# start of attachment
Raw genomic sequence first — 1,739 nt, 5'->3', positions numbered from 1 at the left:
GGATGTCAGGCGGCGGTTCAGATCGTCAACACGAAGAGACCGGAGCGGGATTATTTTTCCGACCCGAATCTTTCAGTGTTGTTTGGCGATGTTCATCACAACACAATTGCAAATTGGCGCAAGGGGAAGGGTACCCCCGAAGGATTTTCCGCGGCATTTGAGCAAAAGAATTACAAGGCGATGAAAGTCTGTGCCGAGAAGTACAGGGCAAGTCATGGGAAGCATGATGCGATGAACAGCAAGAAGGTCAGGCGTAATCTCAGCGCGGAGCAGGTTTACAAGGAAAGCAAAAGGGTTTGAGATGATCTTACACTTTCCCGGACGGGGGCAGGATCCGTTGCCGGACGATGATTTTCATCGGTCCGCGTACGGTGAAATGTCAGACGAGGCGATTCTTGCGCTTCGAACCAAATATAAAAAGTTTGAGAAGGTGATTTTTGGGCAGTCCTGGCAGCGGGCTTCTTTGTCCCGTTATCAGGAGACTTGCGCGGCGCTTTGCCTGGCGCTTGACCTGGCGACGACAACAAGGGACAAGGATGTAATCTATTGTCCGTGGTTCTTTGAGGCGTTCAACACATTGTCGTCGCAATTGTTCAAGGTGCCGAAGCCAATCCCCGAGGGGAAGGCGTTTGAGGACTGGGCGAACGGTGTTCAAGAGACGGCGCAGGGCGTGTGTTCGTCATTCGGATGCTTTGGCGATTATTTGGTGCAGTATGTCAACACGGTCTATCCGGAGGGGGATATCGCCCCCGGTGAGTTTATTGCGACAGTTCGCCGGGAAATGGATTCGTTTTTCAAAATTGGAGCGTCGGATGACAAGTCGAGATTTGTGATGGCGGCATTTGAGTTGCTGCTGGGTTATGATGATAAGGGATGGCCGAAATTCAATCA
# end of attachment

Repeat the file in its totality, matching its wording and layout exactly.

Raw genomic sequence first — 1,739 nt, 5'->3', positions numbered from 1 at the left:
GGATGTCAGGCGGCGGTTCAGATCGTCAACACGAAGAGACCGGAGCGGGATTATTTTTCCGACCCGAATCTTTCAGTGTTGTTTGGCGATGTTCATCACAACACAATTGCAAATTGGCGCAAGGGGAAGGGTACCCCCGAAGGATTTTCCGCGGCATTTGAGCAAAAGAATTACAAGGCGATGAAAGTCTGTGCCGAGAAGTACAGGGCAAGTCATGGGAAGCATGATGCGATGAACAGCAAGAAGGTCAGGCGTAATCTCAGCGCGGAGCAGGTTTACAAGGAAAGCAAAAGGGTTTGAGATGATCTTACACTTTCCCGGACGGGGGCAGGATCCGTTGCCGGACGATGATTTTCATCGGTCCGCGTACGGTGAAATGTCAGACGAGGCGATTCTTGCGCTTCGAACCAAATATAAAAAGTTTGAGAAGGTGATTTTTGGGCAGTCCTGGCAGCGGGCTTCTTTGTCCCGTTATCAGGAGACTTGCGCGGCGCTTTGCCTGGCGCTTGACCTGGCGACGACAACAAGGGACAAGGATGTAATCTATTGTCCGTGGTTCTTTGAGGCGTTCAACACATTGTCGTCGCAATTGTTCAAGGTGCCGAAGCCAATCCCCGAGGGGAAGGCGTTTGAGGACTGGGCGAACGGTGTTCAAGAGACGGCGCAGGGCGTGTGTTCGTCATTCGGATGCTTTGGCGATTATTTGGTGCAGTATGTCAACACGGTCTATCCGGAGGGGGATATCGCCCCCGGTGAGTTTATTGCGACAGTTCGCCGGGAAATGGATTCGTTTTTCAAAATTGGAGCGTCGGATGACAAGTCGAGATTTGTGATGGCGGCATTTGAGTTGCTGCTGGGTTATGATGATAAGGGATGGCCGAAATTCAATCA